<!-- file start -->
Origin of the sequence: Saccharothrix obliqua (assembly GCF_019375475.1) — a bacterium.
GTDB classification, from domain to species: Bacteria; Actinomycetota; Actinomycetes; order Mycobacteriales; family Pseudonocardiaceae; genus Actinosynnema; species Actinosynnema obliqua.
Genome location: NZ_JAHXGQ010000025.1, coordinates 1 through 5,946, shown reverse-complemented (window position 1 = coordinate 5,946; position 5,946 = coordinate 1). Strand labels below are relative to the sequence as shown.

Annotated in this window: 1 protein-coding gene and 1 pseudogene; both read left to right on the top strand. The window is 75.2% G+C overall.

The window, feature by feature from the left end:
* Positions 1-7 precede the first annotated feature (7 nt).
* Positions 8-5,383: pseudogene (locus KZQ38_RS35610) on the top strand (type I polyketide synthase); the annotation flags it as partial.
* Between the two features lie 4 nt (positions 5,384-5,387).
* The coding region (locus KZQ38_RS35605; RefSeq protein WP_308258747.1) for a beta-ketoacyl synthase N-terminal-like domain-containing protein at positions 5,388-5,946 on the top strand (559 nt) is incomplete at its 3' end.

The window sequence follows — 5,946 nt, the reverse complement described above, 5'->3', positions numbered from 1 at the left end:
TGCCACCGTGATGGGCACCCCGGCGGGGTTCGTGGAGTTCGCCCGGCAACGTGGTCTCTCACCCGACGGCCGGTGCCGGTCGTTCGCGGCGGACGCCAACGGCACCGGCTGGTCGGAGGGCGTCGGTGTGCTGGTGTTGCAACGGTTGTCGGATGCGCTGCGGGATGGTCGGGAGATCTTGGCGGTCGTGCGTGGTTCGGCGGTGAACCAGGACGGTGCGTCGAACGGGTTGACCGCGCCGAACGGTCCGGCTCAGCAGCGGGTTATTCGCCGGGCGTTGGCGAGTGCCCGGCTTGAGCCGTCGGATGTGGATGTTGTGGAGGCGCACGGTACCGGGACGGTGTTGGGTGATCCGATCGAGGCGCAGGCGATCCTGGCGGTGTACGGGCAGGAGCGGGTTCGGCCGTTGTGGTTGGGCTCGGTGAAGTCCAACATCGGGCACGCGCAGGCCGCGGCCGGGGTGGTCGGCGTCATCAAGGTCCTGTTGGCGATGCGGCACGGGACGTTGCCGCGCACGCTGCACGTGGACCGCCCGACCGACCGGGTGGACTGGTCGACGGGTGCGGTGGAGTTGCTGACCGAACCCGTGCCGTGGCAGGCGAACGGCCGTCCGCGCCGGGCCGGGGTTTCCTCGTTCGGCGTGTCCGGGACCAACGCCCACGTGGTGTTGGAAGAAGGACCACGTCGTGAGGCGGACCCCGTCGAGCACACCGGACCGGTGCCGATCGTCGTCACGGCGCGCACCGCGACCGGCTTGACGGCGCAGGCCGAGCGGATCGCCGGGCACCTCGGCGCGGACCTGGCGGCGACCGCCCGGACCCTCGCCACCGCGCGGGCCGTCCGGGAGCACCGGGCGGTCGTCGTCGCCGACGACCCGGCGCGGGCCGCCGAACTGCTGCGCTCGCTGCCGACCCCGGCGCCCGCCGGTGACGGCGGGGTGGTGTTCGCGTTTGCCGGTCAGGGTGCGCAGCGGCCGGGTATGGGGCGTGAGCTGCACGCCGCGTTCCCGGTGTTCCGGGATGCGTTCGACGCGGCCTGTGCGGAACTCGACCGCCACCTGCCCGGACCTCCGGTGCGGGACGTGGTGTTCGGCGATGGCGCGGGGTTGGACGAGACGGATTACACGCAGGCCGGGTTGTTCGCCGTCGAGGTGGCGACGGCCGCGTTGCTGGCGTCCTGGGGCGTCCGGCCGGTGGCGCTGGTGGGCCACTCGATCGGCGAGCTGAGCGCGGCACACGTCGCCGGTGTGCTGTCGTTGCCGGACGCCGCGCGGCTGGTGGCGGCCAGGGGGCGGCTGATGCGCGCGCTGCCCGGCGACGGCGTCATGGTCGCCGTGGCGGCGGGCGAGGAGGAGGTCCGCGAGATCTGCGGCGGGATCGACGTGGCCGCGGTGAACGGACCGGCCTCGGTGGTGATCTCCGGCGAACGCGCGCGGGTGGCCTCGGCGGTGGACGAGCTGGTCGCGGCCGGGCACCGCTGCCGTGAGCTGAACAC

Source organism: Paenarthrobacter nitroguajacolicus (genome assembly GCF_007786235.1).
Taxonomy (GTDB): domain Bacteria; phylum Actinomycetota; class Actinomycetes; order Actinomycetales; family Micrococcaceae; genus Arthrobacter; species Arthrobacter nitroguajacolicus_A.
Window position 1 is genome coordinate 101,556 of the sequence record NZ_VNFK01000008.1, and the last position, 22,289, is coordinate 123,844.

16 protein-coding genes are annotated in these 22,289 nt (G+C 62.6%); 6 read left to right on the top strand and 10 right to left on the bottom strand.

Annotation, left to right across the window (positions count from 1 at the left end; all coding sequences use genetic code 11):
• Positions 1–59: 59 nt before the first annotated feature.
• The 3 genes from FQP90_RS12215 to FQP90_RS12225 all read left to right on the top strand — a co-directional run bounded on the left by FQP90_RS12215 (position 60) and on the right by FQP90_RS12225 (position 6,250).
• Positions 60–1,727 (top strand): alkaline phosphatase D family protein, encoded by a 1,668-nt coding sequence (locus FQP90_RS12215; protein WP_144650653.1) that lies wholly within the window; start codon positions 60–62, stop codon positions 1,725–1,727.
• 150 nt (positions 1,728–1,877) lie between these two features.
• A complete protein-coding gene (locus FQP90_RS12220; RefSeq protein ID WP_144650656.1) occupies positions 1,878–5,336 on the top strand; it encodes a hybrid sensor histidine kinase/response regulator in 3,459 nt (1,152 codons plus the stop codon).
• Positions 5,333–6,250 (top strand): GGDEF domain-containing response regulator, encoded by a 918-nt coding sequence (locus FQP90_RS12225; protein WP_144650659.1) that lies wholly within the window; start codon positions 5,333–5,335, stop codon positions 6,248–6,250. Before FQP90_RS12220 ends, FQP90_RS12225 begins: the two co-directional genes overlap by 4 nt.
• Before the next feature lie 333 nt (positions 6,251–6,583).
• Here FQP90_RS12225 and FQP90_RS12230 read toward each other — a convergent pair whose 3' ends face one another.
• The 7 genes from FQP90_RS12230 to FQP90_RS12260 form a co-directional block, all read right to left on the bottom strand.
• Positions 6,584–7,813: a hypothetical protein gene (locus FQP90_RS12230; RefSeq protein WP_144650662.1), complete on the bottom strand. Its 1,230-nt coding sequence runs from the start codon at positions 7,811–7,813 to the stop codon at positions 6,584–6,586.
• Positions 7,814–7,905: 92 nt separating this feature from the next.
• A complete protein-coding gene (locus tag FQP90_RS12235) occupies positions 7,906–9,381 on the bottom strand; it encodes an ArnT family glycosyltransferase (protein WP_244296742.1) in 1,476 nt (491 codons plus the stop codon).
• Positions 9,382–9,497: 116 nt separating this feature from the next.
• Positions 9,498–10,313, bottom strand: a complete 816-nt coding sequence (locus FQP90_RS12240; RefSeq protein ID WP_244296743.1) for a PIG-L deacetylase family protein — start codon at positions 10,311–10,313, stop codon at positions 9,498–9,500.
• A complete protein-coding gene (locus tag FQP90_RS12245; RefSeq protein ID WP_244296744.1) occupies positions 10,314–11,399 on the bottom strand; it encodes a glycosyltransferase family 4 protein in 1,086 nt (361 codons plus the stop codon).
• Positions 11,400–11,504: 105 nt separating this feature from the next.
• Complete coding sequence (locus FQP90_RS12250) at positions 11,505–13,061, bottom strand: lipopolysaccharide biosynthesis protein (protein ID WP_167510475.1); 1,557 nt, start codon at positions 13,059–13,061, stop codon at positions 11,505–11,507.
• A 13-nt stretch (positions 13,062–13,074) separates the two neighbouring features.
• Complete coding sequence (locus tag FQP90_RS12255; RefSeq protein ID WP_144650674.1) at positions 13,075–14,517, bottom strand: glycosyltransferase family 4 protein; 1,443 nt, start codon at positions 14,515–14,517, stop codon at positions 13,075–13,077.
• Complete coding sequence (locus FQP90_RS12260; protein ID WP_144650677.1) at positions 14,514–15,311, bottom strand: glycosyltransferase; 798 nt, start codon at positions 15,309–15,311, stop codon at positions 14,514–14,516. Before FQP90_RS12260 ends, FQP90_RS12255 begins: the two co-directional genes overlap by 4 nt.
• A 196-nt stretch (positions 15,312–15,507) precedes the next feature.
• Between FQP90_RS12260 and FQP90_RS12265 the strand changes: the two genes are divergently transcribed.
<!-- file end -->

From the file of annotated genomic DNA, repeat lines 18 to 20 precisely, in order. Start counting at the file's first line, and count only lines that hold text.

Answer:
• The 3 genes from FQP90_RS12215 to FQP90_RS12225 all read left to right on the top strand — a co-directional run bounded on the left by FQP90_RS12215 (position 60) and on the right by FQP90_RS12225 (position 6,250).
• Positions 60–1,727 (top strand): alkaline phosphatase D family protein, encoded by a 1,668-nt coding sequence (locus FQP90_RS12215; protein WP_144650653.1) that lies wholly within the window; start codon positions 60–62, stop codon positions 1,725–1,727.
• 150 nt (positions 1,728–1,877) lie between these two features.